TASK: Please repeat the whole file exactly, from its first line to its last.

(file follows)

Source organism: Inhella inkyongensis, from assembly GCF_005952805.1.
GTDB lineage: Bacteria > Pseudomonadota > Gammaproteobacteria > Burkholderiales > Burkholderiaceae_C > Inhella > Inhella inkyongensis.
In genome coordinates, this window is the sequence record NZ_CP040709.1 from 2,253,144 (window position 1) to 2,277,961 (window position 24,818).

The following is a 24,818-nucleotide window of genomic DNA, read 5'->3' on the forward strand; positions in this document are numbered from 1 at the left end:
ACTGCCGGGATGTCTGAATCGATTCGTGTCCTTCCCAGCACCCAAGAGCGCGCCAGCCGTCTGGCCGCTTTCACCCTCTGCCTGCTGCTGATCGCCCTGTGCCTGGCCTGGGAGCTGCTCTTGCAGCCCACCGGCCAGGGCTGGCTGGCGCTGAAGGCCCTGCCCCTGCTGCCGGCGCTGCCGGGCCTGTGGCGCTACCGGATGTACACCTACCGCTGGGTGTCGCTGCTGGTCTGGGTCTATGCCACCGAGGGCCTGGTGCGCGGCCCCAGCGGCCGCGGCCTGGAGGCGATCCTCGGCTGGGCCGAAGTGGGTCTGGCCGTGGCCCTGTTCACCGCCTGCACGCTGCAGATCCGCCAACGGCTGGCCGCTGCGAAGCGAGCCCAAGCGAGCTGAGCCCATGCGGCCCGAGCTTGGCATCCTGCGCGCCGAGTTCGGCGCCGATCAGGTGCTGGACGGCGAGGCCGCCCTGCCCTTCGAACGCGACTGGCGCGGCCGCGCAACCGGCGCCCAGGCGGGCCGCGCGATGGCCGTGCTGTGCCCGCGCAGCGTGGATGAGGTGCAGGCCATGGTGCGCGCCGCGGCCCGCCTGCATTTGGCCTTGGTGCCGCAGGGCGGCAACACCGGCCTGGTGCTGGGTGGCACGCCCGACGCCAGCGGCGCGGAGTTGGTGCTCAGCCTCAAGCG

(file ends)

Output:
Source organism: Inhella inkyongensis, from assembly GCF_005952805.1.
GTDB lineage: Bacteria > Pseudomonadota > Gammaproteobacteria > Burkholderiales > Burkholderiaceae_C > Inhella > Inhella inkyongensis.
In genome coordinates, this window is the sequence record NZ_CP040709.1 from 2,253,144 (window position 1) to 2,277,961 (window position 24,818).

The following is a 24,818-nucleotide window of genomic DNA, read 5'->3' on the forward strand; positions in this document are numbered from 1 at the left end:
ACTGCCGGGATGTCTGAATCGATTCGTGTCCTTCCCAGCACCCAAGAGCGCGCCAGCCGTCTGGCCGCTTTCACCCTCTGCCTGCTGCTGATCGCCCTGTGCCTGGCCTGGGAGCTGCTCTTGCAGCCCACCGGCCAGGGCTGGCTGGCGCTGAAGGCCCTGCCCCTGCTGCCGGCGCTGCCGGGCCTGTGGCGCTACCGGATGTACACCTACCGCTGGGTGTCGCTGCTGGTCTGGGTCTATGCCACCGAGGGCCTGGTGCGCGGCCCCAGCGGCCGCGGCCTGGAGGCGATCCTCGGCTGGGCCGAAGTGGGTCTGGCCGTGGCCCTGTTCACCGCCTGCACGCTGCAGATCCGCCAACGGCTGGCCGCTGCGAAGCGAGCCCAAGCGAGCTGAGCCCATGCGGCCCGAGCTTGGCATCCTGCGCGCCGAGTTCGGCGCCGATCAGGTGCTGGACGGCGAGGCCGCCCTGCCCTTCGAACGCGACTGGCGCGGCCGCGCAACCGGCGCCCAGGCGGGCCGCGCGATGGCCGTGCTGTGCCCGCGCAGCGTGGATGAGGTGCAGGCCATGGTGCGCGCCGCGGCCCGCCTGCATTTGGCCTTGGTGCCGCAGGGCGGCAACACCGGCCTGGTGCTGGGTGGCACGCCCGACGCCAGCGGCGCGGAGTTGGTGCTCAGCCTCAAGCG